Does My Employer Have to Give Me Light Duty?
Temporary partial disability (a disability level in which the injured worker is temporarily unable from performing a certain set of job skills but can still work at a reduced level) benefits are paid to injured workers who have rejoined the workforce, but have not yet reached maximum medical improvement. These injured workers may work part time, on light duty, or with medical restrictions. According to the Americans with Disabilities Act (ADA) a business must make reasonable accommodations, like assigning less physically taxing tasks. Creating a new job, or hiring additional personnel for that employee, would not be considered a reasonable accommodation.
In Maryland, if the wage earning capacity of the injured worker is less while temporarily partially disabled, the employer must pay the injured worker compensation equal to 50% of the difference between the average weekly wage of the employee and the wage earning capacity of the employee in the same or other employment while temporarily partially disabled. The injured worker must be sure to present a physician’s certification of the temporary or permanent disability and request the adjustment. Additionally, the worker must forward every pay stub received with the new employment to his lawyer so that the lawyer can make a wage loss claim on the worker’s behalf. As the worker’s wages increase or vary, the lawyer is obligated to keep the workers’ compensation carrier informed of any changes in the weekly wages. The workers’ compensation carrier may be entitled to a reimbursement of any monies that are overpaid due to failure to send pay stubs to the lawyer on a timely basis. Notably, the compensation may not exceed the State average weekly wage. These payments will be made until the employee reaches maximum medical improvement. If the employee becomes temporarily totally disabled (TTD) while receiving these benefits, TPD benefits will cease and TTD benefits will commence.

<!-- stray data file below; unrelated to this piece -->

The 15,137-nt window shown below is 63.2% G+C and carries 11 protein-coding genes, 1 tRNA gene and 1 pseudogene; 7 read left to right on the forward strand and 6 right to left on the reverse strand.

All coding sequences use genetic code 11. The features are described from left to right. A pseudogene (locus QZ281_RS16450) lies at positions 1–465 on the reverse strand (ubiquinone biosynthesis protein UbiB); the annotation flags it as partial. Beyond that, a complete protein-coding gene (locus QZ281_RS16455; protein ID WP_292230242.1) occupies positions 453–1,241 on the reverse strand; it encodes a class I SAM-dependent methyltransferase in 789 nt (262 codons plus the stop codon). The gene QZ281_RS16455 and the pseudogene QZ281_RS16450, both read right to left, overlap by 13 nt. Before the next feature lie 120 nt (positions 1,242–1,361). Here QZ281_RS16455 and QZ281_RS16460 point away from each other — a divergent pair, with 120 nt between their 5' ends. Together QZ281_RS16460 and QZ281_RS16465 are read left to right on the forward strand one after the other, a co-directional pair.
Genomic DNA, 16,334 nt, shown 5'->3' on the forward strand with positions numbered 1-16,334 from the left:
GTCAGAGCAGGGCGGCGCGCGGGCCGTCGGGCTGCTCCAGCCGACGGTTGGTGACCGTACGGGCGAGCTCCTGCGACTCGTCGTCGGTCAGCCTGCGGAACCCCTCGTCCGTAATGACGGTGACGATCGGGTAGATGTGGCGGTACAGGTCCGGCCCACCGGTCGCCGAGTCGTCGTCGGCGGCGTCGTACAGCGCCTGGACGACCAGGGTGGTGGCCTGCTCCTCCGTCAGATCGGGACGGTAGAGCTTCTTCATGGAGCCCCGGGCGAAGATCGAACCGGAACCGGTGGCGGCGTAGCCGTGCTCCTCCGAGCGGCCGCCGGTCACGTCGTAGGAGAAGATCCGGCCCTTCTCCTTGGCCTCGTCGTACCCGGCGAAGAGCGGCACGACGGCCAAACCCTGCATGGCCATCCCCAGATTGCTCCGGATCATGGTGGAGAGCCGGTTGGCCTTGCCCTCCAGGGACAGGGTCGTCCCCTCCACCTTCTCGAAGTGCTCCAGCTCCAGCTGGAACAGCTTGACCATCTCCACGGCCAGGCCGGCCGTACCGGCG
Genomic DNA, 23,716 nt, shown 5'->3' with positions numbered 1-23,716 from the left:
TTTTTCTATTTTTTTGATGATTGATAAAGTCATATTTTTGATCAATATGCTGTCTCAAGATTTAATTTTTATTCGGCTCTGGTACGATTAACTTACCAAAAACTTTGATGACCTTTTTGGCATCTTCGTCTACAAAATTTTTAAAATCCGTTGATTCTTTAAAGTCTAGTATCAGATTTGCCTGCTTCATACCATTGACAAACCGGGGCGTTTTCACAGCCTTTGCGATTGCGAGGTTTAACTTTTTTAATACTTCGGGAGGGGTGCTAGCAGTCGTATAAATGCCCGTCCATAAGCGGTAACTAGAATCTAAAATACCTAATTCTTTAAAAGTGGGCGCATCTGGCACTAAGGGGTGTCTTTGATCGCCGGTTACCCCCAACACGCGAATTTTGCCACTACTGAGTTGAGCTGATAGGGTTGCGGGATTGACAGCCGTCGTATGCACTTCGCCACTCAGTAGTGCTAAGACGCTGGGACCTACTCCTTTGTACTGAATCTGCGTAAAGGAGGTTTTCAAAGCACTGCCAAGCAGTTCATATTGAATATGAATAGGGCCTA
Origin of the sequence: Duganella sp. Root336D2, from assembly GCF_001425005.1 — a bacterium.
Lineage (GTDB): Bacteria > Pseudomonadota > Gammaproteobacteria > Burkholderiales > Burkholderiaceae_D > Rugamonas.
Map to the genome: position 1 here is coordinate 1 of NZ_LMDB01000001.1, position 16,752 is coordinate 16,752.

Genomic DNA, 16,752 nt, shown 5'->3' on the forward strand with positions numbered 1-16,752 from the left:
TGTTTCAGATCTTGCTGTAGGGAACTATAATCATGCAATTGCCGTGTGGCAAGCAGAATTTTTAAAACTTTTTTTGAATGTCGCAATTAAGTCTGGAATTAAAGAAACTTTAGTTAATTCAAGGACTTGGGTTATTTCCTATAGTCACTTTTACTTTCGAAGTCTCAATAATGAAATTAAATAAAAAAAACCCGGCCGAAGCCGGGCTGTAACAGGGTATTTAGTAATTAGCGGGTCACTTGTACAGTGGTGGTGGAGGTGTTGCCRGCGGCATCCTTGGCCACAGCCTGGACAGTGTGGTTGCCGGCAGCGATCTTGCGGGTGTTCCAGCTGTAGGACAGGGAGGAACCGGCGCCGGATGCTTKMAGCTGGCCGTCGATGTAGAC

Ultimately, the answer is probably, “Not Really.” Some employers simply may not have light duty positions. However, if you are not being given light duty opportunities, you are entitled to additional compensation, depending on the specifics. If your question involves light duty and a less than cooperative employer, it’s time to hire a workers’ compensation lawyer.